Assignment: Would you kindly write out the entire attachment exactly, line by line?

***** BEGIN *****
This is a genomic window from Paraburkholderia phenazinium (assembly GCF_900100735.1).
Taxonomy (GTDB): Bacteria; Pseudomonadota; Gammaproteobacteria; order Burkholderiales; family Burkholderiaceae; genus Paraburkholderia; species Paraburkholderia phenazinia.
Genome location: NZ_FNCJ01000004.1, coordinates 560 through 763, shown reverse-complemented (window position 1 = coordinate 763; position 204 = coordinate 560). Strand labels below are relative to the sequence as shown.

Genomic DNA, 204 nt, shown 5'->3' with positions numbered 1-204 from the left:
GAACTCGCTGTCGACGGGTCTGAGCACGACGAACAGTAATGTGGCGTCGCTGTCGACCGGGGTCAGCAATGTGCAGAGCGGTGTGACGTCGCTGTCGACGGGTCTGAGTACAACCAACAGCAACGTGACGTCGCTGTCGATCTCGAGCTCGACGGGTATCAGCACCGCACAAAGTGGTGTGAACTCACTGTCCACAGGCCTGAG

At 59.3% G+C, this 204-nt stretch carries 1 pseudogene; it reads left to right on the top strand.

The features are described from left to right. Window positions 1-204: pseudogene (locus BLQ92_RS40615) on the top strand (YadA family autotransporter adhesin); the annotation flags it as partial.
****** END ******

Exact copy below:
This is a genomic window from Paraburkholderia phenazinium (assembly GCF_900100735.1).
Taxonomy (GTDB): Bacteria; Pseudomonadota; Gammaproteobacteria; order Burkholderiales; family Burkholderiaceae; genus Paraburkholderia; species Paraburkholderia phenazinia.
Genome location: NZ_FNCJ01000004.1, coordinates 560 through 763, shown reverse-complemented (window position 1 = coordinate 763; position 204 = coordinate 560). Strand labels below are relative to the sequence as shown.

Genomic DNA, 204 nt, shown 5'->3' with positions numbered 1-204 from the left:
GAACTCGCTGTCGACGGGTCTGAGCACGACGAACAGTAATGTGGCGTCGCTGTCGACCGGGGTCAGCAATGTGCAGAGCGGTGTGACGTCGCTGTCGACGGGTCTGAGTACAACCAACAGCAACGTGACGTCGCTGTCGATCTCGAGCTCGACGGGTATCAGCACCGCACAAAGTGGTGTGAACTCACTGTCCACAGGCCTGAG

At 59.3% G+C, this 204-nt stretch carries 1 pseudogene; it reads left to right on the top strand.

The features are described from left to right. Window positions 1-204: pseudogene (locus BLQ92_RS40615) on the top strand (YadA family autotransporter adhesin); the annotation flags it as partial.